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32. I am the God of thy fathers. Now, we see to what end the vision was offered to Moses; to wit, that the word of God might have his [its] authority. For bare visions should do but little good, unless doctrine were joined therewithal; and it is joined with them not as an inferior part, but as the cause of all visions and the end. And whereas he calleth himself the God of Abraham, Isaac, and Jacob, there is a double reason why he calleth himself so. As the majesty of God is infinite, if we will comprehend it, it doth rather swallow up our senses; if we endeavor to ascend unto it we vanish away; therefore, he adorneth himself with titles under which we may comprehend him. But we must mark that God maketh choice of such titles, as that he may by them call us back unto his word. For he is called the God of Abraham, Isaac, and Jacob, for this cause, because he committed unto them the doctrine of salvation, that he might thereby be known to the world. But God had respect properly unto the present circumstance when he spake to Moses on this wise; for both this vision, and the hope of the delivery of the people, and the commandment which he was about to give to Moses, did depend upon the covenant which he had made in times past with the fathers. So that the suspicion of novelty is taken away, and the mind of Moses is lifted up to hope for redemption, which was grounded in the whole 430430 “In veteri,” on the old. promise.
Therefore, this title is as much as if God had said, I, which have promised in times past to your fathers, that I have a care of your safety, which have taken the kindred of Abraham to my tuition by a free covenant, yea, which have appointed this time for an end of your bondage, I appear now unto thee, that I may perform that which I promised, like as at this day all the promises of God must lean and be stayed upon this foundation, that they may be sure and certain to us, that God hath adopted us in Christ, and hath promised that he will be our God and our Father. And Christ gathereth out of this place by good reason that the godly live after they be dead, (Matthew 22:32;) for if the whole man perish in death, this were an unfitting speech, 431431 “Inepta esset loquutio,” the expression were inept. I am the God of Abraham. Let us suppose that there is no Rome, shall not he be laughed at which shall call himself consul of Rome? For this is requisite in relation, that the members be answerable between themselves. 432432 “Hoc enim exigit relatio ut membra inter se respondeant,” for relation requires that the members (related) correspond to each other. There is also another reason to be considered, that forasmuch as God hath in his hand both life and death, without all doubt he preserveth those alive whose father he will be, and whom he counteth his children; therefore, though Abraham, Isaac, and Jacob died, concerning the flesh, yet do they live in spirit with God.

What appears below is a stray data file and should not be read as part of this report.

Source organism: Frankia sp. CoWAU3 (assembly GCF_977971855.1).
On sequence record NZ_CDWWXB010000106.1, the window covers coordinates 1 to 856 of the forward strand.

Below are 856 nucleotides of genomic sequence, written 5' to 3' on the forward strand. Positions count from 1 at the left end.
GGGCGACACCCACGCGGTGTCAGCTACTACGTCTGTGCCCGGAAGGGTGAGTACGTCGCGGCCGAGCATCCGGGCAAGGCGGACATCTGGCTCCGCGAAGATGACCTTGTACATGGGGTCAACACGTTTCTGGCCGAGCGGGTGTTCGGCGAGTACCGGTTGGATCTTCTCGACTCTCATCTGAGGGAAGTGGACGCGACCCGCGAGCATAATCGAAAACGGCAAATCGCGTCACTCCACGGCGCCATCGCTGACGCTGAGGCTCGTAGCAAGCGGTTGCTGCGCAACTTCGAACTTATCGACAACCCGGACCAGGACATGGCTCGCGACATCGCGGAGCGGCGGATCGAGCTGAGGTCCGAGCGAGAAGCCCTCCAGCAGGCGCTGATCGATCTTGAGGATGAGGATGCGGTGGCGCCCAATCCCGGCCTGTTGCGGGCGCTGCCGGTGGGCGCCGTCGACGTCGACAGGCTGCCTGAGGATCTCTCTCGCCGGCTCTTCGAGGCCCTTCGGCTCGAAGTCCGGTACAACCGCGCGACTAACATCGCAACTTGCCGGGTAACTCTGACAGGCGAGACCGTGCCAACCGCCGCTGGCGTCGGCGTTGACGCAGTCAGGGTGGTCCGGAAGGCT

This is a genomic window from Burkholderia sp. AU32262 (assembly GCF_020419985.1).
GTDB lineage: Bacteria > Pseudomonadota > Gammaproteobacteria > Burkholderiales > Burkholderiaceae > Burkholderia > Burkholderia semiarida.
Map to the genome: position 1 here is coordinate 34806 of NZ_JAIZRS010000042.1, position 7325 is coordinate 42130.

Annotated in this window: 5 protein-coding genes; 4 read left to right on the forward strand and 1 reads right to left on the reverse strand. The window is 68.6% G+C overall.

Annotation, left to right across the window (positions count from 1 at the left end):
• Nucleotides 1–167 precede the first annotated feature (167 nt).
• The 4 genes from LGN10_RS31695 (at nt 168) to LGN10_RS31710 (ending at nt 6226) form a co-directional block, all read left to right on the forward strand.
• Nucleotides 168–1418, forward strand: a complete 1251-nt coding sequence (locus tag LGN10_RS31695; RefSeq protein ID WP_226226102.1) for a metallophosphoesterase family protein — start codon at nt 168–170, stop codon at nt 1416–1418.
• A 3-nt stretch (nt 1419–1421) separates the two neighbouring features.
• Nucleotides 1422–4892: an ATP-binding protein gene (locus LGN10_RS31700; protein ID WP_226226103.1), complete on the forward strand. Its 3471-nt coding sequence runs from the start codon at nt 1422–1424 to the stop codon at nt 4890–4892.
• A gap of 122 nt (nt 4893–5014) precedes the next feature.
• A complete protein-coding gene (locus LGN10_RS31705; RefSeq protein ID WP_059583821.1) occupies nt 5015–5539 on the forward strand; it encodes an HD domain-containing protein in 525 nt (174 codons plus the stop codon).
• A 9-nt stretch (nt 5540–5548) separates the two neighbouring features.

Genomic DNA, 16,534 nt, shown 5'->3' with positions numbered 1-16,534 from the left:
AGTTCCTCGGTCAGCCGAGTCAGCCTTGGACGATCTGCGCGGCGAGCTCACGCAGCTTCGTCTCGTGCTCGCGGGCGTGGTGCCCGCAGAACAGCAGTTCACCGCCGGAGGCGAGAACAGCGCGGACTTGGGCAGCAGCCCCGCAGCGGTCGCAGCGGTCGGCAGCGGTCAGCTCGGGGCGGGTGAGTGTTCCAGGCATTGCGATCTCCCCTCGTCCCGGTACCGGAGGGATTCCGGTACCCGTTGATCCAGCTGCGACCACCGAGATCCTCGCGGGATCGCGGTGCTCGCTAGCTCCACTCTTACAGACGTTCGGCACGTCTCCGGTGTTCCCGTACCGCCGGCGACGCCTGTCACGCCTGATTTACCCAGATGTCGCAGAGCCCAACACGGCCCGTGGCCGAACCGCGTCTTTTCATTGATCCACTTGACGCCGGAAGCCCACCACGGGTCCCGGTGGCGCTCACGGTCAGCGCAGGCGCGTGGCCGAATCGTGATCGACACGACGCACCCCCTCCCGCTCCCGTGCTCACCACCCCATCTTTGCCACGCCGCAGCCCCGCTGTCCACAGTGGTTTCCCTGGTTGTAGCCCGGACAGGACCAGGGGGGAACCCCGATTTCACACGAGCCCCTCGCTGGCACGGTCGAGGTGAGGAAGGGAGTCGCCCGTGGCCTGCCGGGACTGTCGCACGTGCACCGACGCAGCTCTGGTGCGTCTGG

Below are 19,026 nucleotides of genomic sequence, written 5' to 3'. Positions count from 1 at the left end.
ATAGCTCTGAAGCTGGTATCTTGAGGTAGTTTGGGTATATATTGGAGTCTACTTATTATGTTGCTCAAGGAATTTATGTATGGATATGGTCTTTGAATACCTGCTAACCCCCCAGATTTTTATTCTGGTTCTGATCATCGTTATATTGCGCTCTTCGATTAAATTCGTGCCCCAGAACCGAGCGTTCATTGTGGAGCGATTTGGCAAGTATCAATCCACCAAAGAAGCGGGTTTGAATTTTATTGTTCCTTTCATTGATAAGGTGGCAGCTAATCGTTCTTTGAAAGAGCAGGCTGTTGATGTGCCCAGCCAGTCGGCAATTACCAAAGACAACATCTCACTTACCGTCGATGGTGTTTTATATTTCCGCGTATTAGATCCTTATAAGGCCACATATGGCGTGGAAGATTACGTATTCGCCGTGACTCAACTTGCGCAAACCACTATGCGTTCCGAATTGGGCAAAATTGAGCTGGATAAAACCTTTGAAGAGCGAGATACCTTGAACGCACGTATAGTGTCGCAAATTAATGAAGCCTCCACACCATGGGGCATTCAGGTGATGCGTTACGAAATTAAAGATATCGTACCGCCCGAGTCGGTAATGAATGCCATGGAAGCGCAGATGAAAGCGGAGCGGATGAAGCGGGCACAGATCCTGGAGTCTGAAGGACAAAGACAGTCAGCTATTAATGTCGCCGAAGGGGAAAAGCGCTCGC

And Moses being afraid. This might seem to be an absurd thing, that a voice full of consolation doth rather terrify Moses than make him glad; but it was good for Moses to be thus terrified with the presence of God, that he might frame himself unto the greater reverence; neither doth the voice of God alone strike his mind, but his majesty, whereof he saw a sign in the burning bush. And what marvel is it, if man be afraid when he seeth God? and especially let us remember that men’s minds are by this means prepared unto fear and reverence as in Exodus 20:22,
“Thou hast seen signs, thou hast heard the sound of the trumpet, that thou mayest learn to fear the Lord.”
But some will say, Why dare not Moses now for fear consider, who was not afraid to draw near before? I answer, that the nearer we draw unto God, the more his glory doth appear, so are we the more afraid, and that by right. And God maketh Moses afraid for none other cause, save only that he may make him obedient unto him. This fear was a preparation not unfit for greater boldness; and to this end tendeth that which followeth, Put off thy shoes from thy feet; for he is admonished by this sign with reverence to receive the commandments of God, and to give him due glory by all means.